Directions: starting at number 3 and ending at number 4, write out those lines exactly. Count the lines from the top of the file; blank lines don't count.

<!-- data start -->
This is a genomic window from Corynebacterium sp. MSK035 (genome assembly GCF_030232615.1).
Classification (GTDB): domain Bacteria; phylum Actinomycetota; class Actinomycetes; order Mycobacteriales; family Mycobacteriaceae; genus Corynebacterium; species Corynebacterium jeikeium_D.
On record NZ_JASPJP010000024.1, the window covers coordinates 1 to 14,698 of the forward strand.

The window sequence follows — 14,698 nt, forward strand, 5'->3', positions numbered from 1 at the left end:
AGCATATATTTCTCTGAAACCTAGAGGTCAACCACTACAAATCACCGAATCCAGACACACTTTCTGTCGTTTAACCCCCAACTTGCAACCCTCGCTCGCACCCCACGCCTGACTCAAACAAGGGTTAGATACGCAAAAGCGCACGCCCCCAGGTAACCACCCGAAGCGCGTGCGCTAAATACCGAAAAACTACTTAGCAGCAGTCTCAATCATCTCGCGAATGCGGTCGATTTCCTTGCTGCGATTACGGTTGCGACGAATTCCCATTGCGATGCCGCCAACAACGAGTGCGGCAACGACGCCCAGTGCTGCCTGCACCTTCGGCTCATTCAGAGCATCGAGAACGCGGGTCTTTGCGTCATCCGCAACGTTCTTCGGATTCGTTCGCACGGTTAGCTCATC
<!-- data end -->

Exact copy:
On record NZ_JASPJP010000024.1, the window covers coordinates 1 to 14,698 of the forward strand.

The window sequence follows — 14,698 nt, forward strand, 5'->3', positions numbered from 1 at the left end: